It's grand tour season, with the Giro d'Italia due to end tomorrow, three bruising weeks after it rolled out of Belfast. Next stop: Yorkshire and the Tour de France. In the meantime, my desk creaks like Boris Johnson's bike under well-timed cycling books and films.
The biggest cultural event in the sport has been Pantani: the Accidental Death of a Cyclist, a documentary about a legend whose reputation still veers between villain and hero, 10 years after he died from cocaine poisoning in a hotel room.
Marco 'Il Pirata' Pantani was the bald guy with a bandana whose thrilling facility for climbing brought drama to a sport that had been getting old. He won the tours of Italy and France in 1998, a year before Lance Armstrong wrapped his hands around cycling and refused to let go.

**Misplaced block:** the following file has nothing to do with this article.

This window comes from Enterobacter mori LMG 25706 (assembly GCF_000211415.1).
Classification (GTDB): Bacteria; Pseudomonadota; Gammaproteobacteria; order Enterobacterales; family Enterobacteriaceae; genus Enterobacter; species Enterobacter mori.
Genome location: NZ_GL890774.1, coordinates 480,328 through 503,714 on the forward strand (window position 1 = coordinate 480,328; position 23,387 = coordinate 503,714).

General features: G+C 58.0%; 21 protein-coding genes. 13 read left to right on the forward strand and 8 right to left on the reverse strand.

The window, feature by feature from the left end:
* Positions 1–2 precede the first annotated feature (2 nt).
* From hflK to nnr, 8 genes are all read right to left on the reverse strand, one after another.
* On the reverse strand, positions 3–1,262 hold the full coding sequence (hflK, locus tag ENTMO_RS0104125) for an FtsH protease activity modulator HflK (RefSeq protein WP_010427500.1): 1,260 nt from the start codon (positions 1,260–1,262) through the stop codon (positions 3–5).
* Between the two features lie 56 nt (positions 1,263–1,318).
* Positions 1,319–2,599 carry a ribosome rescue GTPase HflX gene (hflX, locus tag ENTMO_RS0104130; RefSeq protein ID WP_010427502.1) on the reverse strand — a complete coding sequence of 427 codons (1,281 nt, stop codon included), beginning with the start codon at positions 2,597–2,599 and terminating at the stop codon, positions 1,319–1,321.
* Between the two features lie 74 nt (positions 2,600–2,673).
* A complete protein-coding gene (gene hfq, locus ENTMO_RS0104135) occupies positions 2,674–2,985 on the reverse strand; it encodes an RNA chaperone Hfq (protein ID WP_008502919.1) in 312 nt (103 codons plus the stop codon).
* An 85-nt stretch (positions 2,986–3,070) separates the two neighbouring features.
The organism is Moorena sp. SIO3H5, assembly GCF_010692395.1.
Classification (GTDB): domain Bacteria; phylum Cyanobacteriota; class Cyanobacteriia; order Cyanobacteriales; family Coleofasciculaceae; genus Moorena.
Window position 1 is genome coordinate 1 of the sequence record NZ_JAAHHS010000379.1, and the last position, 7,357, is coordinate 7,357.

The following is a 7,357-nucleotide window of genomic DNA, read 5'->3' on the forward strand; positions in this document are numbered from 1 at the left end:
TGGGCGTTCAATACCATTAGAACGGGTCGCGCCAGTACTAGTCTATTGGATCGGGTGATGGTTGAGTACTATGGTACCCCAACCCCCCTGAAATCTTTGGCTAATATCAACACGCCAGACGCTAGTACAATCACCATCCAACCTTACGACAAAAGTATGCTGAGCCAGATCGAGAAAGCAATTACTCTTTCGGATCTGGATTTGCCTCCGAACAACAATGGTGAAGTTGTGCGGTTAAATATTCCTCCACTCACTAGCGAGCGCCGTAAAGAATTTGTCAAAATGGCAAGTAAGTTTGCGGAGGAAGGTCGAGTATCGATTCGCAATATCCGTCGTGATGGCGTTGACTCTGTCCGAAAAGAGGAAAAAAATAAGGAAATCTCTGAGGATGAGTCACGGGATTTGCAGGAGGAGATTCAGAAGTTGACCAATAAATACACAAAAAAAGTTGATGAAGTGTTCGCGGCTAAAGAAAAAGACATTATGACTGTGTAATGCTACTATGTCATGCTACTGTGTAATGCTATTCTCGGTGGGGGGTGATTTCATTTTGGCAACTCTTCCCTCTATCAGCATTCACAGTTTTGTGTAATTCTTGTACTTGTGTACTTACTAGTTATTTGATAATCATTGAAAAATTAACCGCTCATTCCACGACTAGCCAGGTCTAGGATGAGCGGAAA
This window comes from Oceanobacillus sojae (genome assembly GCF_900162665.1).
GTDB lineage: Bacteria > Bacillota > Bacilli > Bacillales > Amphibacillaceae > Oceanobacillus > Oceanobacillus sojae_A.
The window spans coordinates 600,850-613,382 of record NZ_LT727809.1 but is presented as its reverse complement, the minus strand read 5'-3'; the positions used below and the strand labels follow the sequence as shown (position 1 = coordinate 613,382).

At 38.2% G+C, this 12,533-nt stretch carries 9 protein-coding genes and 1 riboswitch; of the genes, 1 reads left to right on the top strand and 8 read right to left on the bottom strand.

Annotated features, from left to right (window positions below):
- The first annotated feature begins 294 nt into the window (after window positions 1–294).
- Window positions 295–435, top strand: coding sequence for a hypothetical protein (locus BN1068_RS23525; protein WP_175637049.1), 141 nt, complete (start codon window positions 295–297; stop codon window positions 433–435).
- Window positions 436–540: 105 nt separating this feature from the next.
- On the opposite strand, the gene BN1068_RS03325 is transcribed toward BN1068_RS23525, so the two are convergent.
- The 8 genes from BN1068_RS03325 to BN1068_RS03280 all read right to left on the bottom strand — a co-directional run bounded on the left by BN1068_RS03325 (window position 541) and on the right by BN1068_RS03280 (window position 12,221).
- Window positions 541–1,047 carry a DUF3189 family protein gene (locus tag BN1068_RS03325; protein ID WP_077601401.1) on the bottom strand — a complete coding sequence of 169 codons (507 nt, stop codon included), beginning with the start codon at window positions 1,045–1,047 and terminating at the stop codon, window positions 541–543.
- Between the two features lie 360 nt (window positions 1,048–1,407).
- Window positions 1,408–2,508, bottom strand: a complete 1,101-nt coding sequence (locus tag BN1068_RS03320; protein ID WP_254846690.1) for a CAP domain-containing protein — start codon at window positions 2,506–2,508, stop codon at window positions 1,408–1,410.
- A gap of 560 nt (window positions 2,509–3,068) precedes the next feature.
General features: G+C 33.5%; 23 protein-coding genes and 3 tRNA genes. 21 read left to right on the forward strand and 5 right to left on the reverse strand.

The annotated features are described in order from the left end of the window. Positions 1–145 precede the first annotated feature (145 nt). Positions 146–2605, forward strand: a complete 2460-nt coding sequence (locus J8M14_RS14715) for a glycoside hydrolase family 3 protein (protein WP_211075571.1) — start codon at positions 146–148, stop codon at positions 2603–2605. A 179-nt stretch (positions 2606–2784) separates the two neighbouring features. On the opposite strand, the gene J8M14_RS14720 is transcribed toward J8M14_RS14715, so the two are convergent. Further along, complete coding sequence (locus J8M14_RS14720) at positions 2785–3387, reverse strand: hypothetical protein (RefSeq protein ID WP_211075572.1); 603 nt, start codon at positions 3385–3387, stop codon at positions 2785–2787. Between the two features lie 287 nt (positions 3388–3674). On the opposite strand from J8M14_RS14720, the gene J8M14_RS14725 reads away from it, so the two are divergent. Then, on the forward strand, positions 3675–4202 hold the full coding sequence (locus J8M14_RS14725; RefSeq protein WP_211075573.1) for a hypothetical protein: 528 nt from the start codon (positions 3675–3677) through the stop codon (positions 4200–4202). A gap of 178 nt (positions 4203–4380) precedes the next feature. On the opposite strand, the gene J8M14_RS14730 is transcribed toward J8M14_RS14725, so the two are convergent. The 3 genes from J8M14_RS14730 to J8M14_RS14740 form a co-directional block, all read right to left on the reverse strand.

The film, which premiered earlier this month, stops just short of hagiography, setting stunning footage of a man who appeared to defy gravity against the story of his painful fall from grace (he got done for doping, retired, and became a tragic figure).
Armstrong features and, inevitably, comes across as a dick. Yet many argue we should view Pantani's achievements in the same light. The film shows it's not as simple as that, partly painting the Italian as a victim of the system (Armstrong became the system). Make up your own mind. If nothing else, it will leave you with an urge to ride up a big hill.